Collecting old branded brick is a growing hobby. Some call it
a crazy hobby, but to find, touch and own a piece of history can be very rewarding...and fun. This web site has several main sections:
Hudson River Brickmaking:
The extent of the industry in New York and northern New Jersey, now
with an interactive map version
Bricks from the Hudson River Valley and New England with brief notes on
the history of the yards and towns where they were made
Links: Other web sites
with fun and interesting information all about brick(s)
This web site focuses mainly on brick from
the Hudson Valley of New York and New England. A great source for
information on brick around the USA (and around the world) is the International
Brick Collectors Association.
Also, of note is Dan Mosier's fine
web site on California Bricks which has a great page on just
what Collecting Bricks is all about.
Bricks were produced in many areas
around the United States and Canada where craftsmen brought their skills from Europe to places that had the right type of clay suitable
for brickmaking and good access to transportation.
HUTTON bricks along the
Hudson River at Kingston Point Beach, July, 2006
One such area, the Hudson River Valley
in New York State, with its abundance of clay and an excellent water link to New York City, churned out millions of bricks, mostly near the
turn of the 20th century. In Haverstraw, in Rockland County, NY, there is the Haverstraw
Brick Museum. In the 1880s there were over 40 brickyards in the Haverstraw area. Many buildings in New York City are made with bricks
manufactured in Haverstraw. For more information on Hudson River Brickmaking, Click Here.
At one time, the state of Connecticut
had more than 200 brickmaking companies. As a result of past glaciation periods, many clay deposits dot the state and many of these were
exploited to make bricks. The history of brickmaking in the state is explored in a special section of the Connecticut Museum of Mining and Mineral Science.
From the National Building Museum's American
A variety of 19th and 20th century brick
samples from the National Building Museum Collection,
which contains more than 1,800 examples from brickyards around the country
Brick is one of the oldest and most enduring man-made building materials.Sun-dried mud brick, or adobe, appeared about 10,000 years ago, and the earliest kiln-fired or clay-baked brick dates to 3,500 BC. This marked the first time humans were able to construct permanent, fireproof structures without stone.
Since at least 1611, when English brickmakers were recruited to Virginia, fired brick has been part of the North American landscape. Indelibly tied to the colonial era, brick came to define the nation’s industrial age and remains linked to contemporary notions of the American factory, school, and single-family house.
Although once manufactured with incredible variety, brick production today is far more limited because the material is no longer used structurally, but rather as veneer.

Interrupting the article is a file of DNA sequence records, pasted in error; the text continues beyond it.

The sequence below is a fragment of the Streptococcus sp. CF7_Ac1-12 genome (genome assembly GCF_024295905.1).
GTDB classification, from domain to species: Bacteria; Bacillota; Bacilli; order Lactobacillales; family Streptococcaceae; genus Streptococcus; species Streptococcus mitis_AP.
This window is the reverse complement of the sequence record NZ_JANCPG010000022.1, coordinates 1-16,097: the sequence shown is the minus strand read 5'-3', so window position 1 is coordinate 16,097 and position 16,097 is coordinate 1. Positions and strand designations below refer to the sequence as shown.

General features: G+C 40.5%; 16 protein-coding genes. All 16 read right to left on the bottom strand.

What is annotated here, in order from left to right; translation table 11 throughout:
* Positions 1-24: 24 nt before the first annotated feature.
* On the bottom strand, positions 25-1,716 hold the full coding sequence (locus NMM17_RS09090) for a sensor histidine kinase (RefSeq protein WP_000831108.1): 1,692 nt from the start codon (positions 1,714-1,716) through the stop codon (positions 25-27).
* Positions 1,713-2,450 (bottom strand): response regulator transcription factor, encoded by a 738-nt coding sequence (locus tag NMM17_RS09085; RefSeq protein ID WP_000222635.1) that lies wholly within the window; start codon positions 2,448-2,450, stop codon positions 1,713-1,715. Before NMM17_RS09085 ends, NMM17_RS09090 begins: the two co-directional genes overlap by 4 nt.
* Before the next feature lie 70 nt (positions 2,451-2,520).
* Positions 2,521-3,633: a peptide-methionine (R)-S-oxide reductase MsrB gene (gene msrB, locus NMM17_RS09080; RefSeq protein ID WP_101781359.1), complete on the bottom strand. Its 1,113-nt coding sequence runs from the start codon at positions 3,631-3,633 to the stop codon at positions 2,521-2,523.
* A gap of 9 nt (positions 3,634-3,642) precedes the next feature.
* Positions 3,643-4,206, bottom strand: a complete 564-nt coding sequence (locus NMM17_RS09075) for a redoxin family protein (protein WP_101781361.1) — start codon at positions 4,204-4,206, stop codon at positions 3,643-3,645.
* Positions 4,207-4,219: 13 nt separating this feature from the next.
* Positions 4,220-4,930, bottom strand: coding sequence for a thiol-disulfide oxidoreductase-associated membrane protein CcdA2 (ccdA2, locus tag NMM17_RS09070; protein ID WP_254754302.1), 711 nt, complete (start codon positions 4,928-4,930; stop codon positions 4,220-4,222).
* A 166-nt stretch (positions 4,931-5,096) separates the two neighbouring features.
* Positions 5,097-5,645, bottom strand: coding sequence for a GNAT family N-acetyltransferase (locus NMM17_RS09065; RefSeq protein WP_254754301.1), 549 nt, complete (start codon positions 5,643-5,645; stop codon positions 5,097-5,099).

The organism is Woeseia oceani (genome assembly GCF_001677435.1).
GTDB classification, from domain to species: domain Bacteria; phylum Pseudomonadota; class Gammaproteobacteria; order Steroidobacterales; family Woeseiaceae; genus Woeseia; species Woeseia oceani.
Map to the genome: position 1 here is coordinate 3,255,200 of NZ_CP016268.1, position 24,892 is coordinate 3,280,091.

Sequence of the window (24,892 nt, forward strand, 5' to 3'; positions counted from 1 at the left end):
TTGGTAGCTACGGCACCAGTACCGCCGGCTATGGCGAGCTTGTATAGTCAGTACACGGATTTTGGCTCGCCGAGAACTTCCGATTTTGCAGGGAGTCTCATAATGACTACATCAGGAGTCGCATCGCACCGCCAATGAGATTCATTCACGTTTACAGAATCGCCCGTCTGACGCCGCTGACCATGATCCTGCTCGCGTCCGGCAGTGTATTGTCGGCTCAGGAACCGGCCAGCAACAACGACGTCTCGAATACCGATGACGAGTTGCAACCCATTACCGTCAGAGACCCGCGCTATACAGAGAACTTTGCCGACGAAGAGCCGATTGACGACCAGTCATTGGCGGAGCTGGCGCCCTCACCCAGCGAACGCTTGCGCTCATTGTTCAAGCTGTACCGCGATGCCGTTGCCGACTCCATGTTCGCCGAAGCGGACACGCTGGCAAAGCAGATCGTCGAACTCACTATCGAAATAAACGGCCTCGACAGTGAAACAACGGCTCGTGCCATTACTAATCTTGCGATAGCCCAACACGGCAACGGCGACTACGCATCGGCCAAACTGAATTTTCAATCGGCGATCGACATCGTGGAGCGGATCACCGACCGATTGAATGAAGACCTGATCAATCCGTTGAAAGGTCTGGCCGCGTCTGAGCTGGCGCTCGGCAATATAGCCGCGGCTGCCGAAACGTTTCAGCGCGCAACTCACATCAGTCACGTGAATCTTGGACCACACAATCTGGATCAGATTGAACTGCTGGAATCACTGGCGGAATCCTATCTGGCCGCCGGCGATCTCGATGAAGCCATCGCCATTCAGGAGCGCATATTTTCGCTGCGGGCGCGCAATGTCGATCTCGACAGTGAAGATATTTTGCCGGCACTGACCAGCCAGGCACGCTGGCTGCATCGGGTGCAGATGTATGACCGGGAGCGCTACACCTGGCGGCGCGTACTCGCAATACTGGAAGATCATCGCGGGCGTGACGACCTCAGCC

A labor of love, the Museum’s extensive American Brick Collection was amassed by Raymond Chase over 24 years. The collection now holds some 1,800 decorative, face, fire, paving, pressed, and common bricks from around the nation. And unlike the country’s anonymous army of bricklayers, many of these late-19th and early 20th-century brick are branded with the name or location of their originating brickyard, or a distinguishing mark.
We often get asked where old bricks can be found. The best places are former brickyards, construction sites, abandoned building sites, demolition sites, dump sites, land-fill and beaches.
Just a few of the many bricks found by website visitor Jason in the Bronx, NY
Webmaster Note: We'd like to thank Jason for donating the bricks pictured above as well as the following. Note the range of towns up and down the Hudson and even in Connecticut where these bricks were made. Jason found them all in ruins of buildings in the Bronx.
M&LW Mordecai & Lucien Washburn Haverstraw (Grassy Point)
RMBCo Richard Murray Brick Co., Berlin, CT
J.C.M. John C. Maginnis, Glasco
L & O BB John Lynch, John & Mark OBrien Bros., George’s Island
J.J.J. Juan Jacinto Jova, Newburgh
KLINE Jacob Kline, Port Ewen
DFJr&Co Denton Fowler Jr. & Co, Haverstraw
G&G Gladfelter & Gladfelter, Athens
TERRY BROS. Terry Brick Co.(David,Albert & Edwin), Kingston
MBC Mayone Brick Co., Athens
TBCo Troy Brick Co., Troy
W&F Uriah Washburn & Denton Fowler, Haverstraw
MALDEN Malden Brick Co., Malden
CBCo Champlain Brick Co., Mechanicville
MBW Malden Brick Works, Malden
AMERICAN American Brick Co., Berlin CT
TUTTLE Tuttle Brick Co., Middletown, CT
XXX George W. Washburn, Catskill
STAPLES Terry Staples, Malden
Bricks found at demolition site,
Pilgrim Psychiatric Center,
998 Crooked Hill Road, West Brentwood, NY, September, 2007
(Thanks to Bill from St. James, NY for tipping us off on this location!)
Bricks found in land-fill (site now closed), Milton, NY, January, 2007
Some collectors build custom shelves to display their brick
Others even have their bricks bound
Over the years, we've added some new specialized pages and sections:
- Brick Flick
Dennings Point Brick Works
of Brick Companies Still in Existence
NY (incl. East Kingston & Whiskey Point)
- MAYONE ("The Gentleman
from Ulster," a history of the MAYONE Brick Co. in Athens and Glasco,
New England Brick Company
- Rosendale Cement
NY (incl. Montrose and Crugers)
Tales from Croton Point (The story of the William A.
Barnstable Brick Company, Cape Cod, MA
I hope you enjoy this